To many (perhaps most) sports fans, decorative features like this are as meaningless as the Southwest Airlines banner ad within the same sightline. Who cares about what the team has done before? The question is what are they going to do today to keep me entertained as I text three people at once, check Fantasy Football updates on my phone, and play Angry Birds while the game is taking place down on the field.

More than just looking nice, these numbers are signs of respect and appreciation, like hanging old family pictures on the walls of your house. They remind you of your past and what you love. And as you go about the business of the current day, even if things are a complete disaster, you can always glance up at them and feel just a little bit better.

Call them family photos, call them bowling trophies or moose heads, they’re something Browns Stadium desperately needed.

And now that the Browns have finally gotten on board, perhaps it’s time for the Indians to do something similar (God knows they’ve got some thinking to do this winter.) Yes, they’ve had all the franchise’s titles - from the World Series victories to the AL Central cakewalks of the late ‘90s - memorialized in pizza-box sized pennants on the right-field upper-concourse overhang.

While the design is OK and the placement is acceptable, like most things the Indians have tried to do in the past 10 years, it just doesn’t work.

First and foremost, they’re simply too small to read for 75% of the ballpark. Putting it in basic endorsement terminology so that the Indians’ front office can understand - no business would tolerate putting an ad that small anywhere in the ballpark. 

(Which, come to think of it, is likely why they’re as small as they are - to leave more room for Progressive Insurance and Cleveland Clinic banners. Maybe they could be combined: “The 1920 Indians’ World Championship - brought to you by FirstEnergy.”)

(Oh my God, that’s really what would happen.)

As they’re currently designed, you might be able to see the year on the pennants, but if you weren’t well-versed in Tribe history, you wouldn’t know what the team had won that season. Apparently backpedaling, they tried to address this by color-coding them - the two world titles are blue pennants, the three pennant winners are yellowish, and the division flags are red - but again, that only means something if you already get it. And if you already get it, you’re already pissed off by how they’re doing this.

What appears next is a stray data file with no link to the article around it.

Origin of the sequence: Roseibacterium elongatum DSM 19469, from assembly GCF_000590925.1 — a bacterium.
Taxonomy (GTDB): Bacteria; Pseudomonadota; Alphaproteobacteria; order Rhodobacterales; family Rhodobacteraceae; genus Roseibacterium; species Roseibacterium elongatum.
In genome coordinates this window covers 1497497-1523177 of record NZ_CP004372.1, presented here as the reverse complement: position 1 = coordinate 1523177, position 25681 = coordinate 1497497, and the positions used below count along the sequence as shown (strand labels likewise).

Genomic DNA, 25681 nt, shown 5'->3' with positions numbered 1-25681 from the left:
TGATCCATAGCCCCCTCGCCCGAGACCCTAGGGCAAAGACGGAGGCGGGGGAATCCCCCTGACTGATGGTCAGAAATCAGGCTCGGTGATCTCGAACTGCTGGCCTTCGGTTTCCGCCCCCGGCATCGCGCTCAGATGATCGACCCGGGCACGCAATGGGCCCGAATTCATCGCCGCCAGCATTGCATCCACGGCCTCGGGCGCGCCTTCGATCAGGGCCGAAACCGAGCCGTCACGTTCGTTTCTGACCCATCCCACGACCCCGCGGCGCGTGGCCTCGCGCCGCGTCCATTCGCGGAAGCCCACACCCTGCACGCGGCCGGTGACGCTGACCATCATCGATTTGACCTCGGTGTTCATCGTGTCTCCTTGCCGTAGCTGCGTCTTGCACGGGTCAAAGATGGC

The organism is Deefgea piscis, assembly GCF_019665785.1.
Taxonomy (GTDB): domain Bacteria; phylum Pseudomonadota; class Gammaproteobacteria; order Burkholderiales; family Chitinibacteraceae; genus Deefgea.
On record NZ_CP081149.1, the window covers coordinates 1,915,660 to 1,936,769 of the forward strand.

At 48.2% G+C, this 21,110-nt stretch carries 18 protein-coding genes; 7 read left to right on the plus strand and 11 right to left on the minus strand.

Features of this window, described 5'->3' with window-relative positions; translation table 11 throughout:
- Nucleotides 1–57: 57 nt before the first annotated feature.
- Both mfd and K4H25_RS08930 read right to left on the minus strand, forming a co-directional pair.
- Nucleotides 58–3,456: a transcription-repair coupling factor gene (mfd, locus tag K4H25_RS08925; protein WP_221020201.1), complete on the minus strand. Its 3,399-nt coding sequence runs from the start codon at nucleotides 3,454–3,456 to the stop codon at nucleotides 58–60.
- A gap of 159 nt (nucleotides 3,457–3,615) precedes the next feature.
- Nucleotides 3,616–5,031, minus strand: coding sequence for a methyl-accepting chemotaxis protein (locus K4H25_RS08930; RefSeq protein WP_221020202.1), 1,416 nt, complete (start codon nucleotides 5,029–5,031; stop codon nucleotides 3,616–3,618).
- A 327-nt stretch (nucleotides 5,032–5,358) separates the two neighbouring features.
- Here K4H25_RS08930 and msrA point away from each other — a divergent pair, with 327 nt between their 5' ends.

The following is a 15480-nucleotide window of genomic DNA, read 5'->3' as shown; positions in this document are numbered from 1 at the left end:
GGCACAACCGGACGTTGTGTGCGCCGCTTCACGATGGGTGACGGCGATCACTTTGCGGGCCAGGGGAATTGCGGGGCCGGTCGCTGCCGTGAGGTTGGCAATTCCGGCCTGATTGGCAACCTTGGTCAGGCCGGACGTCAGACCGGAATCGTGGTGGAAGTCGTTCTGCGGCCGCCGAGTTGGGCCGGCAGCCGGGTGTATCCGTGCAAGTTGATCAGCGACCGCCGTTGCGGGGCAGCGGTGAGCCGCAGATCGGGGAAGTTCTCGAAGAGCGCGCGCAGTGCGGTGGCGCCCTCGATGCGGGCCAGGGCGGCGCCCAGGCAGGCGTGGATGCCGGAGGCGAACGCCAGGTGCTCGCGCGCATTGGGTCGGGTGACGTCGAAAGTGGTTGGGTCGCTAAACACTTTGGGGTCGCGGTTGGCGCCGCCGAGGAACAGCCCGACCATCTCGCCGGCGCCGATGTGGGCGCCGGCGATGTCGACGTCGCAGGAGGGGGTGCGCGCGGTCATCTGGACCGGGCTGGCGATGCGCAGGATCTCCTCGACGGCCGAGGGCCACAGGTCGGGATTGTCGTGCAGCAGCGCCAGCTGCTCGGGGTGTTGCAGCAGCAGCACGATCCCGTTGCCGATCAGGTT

That being said, bigger isn’t necessarily better. Let us not go back to the “Era of Champions” episode in which the left-field wall was shellacked with 15-foot letters spelling out the noble achievements of the then-four-year-old Jacobs Field era. As excited as we all were to be able to commemorate anything about Indians baseball at that point, this just made us look silly. Thank goodness Bud Light came along and gave the Indians a bunch of money to make this problem go away.

This year the team painted the championship flags atop the dugouts, which is nice, and certainly better than another obnoxious ad that still can’t pay for a decent free-agent signing, but still not quite right.

Cavaliers bannersIronically, the Cavs, who have the least to commemorate, do it best. Four classy, stylish, easy-to-understand banners hang from the rafters in the Q, celebrating their three division titles and lone conference crown. (Wait - didn't I just say commemorating division titles is preposterous? Yes it is. But the Cavs get away with it by making preposterous look good.)

Of course, the very design of basketball venues lends itself to doing this the right way. At the end of the day, every team in every sport is trying to copy the feel of the old Boston Garden, with dozens of colorful but simple title banners floating over the floor. Even for somebody who isn’t impressed by sports history, looking up at those rafters was both impressive and intimidating. You didn’t just have to beat these guys, you had to beat all that history and all those ghosts in the rafters.

Since there’s little that can be done in the short-term about the - ahem - modest state of Cleveland teams in the present, perhaps the best way to at least suggest baseline competence to your fan base is to respect the past the way your fans do. (And, BTW, the best way to do that isn’t cranking out more bobbleheads and having Carlos Baerga sit with Matt & Rick in the booth for an inning.)

So as the Browns prepare to embark on another season seemingly guaranteed to frustrate us, let’s applaud their doing at least one thing right in 2012 and hope that this good decision can lead to even more.